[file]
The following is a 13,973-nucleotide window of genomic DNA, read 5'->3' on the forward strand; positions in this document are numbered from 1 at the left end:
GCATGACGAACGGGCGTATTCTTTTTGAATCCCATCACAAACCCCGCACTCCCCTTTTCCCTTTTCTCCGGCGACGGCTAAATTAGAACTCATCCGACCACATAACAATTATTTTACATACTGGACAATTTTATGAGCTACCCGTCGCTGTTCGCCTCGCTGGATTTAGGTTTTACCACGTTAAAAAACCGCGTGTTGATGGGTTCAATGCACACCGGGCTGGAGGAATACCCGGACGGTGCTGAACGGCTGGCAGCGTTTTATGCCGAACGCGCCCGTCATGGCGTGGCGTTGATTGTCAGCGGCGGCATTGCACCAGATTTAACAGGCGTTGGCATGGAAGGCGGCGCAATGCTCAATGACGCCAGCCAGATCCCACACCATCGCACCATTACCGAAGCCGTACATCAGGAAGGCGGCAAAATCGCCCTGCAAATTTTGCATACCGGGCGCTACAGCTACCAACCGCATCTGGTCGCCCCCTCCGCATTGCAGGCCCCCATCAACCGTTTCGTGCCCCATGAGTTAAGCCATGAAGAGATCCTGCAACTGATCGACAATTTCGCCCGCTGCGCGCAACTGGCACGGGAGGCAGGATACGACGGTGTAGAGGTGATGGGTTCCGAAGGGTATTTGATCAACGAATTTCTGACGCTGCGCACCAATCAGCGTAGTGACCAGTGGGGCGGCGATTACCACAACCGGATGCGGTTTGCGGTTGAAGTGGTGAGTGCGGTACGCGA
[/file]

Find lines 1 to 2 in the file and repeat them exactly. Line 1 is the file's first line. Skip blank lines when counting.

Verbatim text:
The following is a 13,973-nucleotide window of genomic DNA, read 5'->3' on the forward strand; positions in this document are numbered from 1 at the left end:
GCATGACGAACGGGCGTATTCTTTTTGAATCCCATCACAAACCCCGCACTCCCCTTTTCCCTTTTCTCCGGCGACGGCTAAATTAGAACTCATCCGACCACATAACAATTATTTTACATACTGGACAATTTTATGAGCTACCCGTCGCTGTTCGCCTCGCTGGATTTAGGTTTTACCACGTTAAAAAACCGCGTGTTGATGGGTTCAATGCACACCGGGCTGGAGGAATACCCGGACGGTGCTGAACGGCTGGCAGCGTTTTATGCCGAACGCGCCCGTCATGGCGTGGCGTTGATTGTCAGCGGCGGCATTGCACCAGATTTAACAGGCGTTGGCATGGAAGGCGGCGCAATGCTCAATGACGCCAGCCAGATCCCACACCATCGCACCATTACCGAAGCCGTACATCAGGAAGGCGGCAAAATCGCCCTGCAAATTTTGCATACCGGGCGCTACAGCTACCAACCGCATCTGGTCGCCCCCTCCGCATTGCAGGCCCCCATCAACCGTTTCGTGCCCCATGAGTTAAGCCATGAAGAGATCCTGCAACTGATCGACAATTTCGCCCGCTGCGCGCAACTGGCACGGGAGGCAGGATACGACGGTGTAGAGGTGATGGGTTCCGAAGGGTATTTGATCAACGAATTTCTGACGCTGCGCACCAATCAGCGTAGTGACCAGTGGGGCGGCGATTACCACAACCGGATGCGGTTTGCGGTTGAAGTGGTGAGTGCGGTACGCGA